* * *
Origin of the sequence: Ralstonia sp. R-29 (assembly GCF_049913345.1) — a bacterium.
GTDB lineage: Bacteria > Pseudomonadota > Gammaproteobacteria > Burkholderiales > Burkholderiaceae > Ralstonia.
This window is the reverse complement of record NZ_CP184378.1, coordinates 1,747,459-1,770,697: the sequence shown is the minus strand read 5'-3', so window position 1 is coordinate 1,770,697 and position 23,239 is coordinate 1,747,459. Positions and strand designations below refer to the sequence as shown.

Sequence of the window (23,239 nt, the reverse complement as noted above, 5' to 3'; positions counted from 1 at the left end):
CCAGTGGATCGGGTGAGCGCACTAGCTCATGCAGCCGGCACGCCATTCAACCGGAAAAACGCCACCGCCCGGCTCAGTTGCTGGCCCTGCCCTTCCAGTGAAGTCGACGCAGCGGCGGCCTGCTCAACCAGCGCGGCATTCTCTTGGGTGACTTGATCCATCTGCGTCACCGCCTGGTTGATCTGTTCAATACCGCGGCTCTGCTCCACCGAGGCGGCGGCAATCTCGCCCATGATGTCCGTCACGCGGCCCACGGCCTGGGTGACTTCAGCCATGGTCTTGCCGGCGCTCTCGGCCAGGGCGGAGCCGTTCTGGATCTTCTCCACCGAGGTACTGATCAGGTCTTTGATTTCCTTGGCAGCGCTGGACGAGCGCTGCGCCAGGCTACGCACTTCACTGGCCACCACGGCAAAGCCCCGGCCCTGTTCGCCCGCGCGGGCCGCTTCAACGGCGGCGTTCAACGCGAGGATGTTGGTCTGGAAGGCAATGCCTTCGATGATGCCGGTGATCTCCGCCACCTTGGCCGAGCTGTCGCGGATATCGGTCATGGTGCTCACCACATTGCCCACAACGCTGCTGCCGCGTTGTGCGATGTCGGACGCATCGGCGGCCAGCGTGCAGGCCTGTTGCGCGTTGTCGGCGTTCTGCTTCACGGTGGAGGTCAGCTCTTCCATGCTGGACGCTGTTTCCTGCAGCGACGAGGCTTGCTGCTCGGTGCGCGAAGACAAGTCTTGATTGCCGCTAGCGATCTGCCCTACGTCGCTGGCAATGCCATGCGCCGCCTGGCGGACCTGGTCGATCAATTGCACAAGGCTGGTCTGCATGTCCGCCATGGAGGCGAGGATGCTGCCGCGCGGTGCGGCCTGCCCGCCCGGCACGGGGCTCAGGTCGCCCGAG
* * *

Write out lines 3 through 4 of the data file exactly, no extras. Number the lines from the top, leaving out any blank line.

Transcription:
This window is the reverse complement of record NZ_CP184378.1, coordinates 1,747,459-1,770,697: the sequence shown is the minus strand read 5'-3', so window position 1 is coordinate 1,770,697 and position 23,239 is coordinate 1,747,459. Positions and strand designations below refer to the sequence as shown.

Sequence of the window (23,239 nt, the reverse complement as noted above, 5' to 3'; positions counted from 1 at the left end):